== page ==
GPC wants review to cut bespoke medicines use

Rules governing repayment for made-to-order medicines will be overhauled to arrest spiralling NHS costs, GP can reveal, as the GPC calls for clarity over laws on prescribing unlicensed drugs.

Specials: cost to NHS rose 100 per cent in two years (Photograph: Istock)
Specials: cost to NHS rose 100 per cent in two years (Photograph: Istock)

The DoH is in talks with the Pharmaceutical Services Negotiating Committee on a new pay deal for 'specials', bespoke medicines for patients who cannot tolerate a licensed preparation. It comes after NHS spend on specials rose 100 per cent in two years, reaching £109 million by 2009.

Meanwhile, the GPC called for central guidance for GPs on the safe modification of licensed drugs, such as grinding tablets for patients with problems swallowing. This can reduce the need for expensive specials but is in decline due to worries over legal liability.

Currently, pharmacists are reimbursed for any specials costs and this expenditure is not tracked in GP prescribing data. A change in the law last August permitted specials manufacturers to issue price lists for the first time, which it was hoped would promote competition and lower costs.

Now the DoH has signalled further reform, although it said progress has been delayed by 'complex' issues.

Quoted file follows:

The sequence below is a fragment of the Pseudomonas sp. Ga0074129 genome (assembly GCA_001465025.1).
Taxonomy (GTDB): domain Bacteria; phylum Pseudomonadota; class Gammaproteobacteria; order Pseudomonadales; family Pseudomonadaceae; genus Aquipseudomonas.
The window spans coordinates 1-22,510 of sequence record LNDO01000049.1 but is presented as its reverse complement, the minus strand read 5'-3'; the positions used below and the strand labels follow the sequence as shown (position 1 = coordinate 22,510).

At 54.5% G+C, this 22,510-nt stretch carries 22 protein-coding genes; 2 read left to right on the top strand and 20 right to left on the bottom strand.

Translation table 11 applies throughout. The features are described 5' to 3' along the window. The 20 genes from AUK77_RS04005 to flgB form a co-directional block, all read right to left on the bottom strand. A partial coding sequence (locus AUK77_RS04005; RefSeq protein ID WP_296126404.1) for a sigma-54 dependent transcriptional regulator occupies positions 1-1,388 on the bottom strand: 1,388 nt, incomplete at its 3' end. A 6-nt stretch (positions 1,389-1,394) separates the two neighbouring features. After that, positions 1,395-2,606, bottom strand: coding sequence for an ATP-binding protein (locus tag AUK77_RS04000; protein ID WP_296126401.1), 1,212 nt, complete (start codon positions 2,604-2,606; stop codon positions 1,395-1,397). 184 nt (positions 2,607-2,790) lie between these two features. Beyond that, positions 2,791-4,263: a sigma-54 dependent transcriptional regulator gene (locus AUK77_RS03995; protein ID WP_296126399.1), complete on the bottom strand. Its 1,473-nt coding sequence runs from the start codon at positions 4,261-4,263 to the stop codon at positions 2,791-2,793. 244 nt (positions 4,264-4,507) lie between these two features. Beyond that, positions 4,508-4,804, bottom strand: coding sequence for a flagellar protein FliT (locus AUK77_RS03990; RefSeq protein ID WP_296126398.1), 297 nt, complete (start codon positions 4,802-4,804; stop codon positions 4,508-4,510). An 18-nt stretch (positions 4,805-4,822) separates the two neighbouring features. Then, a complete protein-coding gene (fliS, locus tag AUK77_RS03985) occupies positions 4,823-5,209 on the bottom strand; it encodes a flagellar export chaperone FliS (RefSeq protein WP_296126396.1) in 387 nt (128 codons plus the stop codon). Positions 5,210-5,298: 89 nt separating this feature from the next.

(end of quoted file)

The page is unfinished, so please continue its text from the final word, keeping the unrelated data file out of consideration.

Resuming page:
Specials should only be used after GPs have considered the safe use of licensed medicines in an unlicensed manner, according to the UK Medicines Information service. However, there is no exhaustive list of which drugs may be safely modified.

GPC prescribing subcommittee chairman Dr Bill Beeby said worries over liability meant GPs were 'afraid' of prescribing modifications.

'Doctors are reluctant to write a prescription that includes re-manufacturing a product. But there is leeway in the regulations,' he said.

The Medical Defence Union said GPs might be liable if they prescribe unlicensed medicines that cause harm.

But GMC rules allow prescribing of unlicensed medicines as long as the licensed form is inappropriate for the patient and there is evidence the medication is safe and effective. They must also monitor and follow up patients.

An Association of Commercial Specials Manufacturers spokeswoman said: 'Any initiative to restrict the use of specials needs to be very carefully considered and implemented.'

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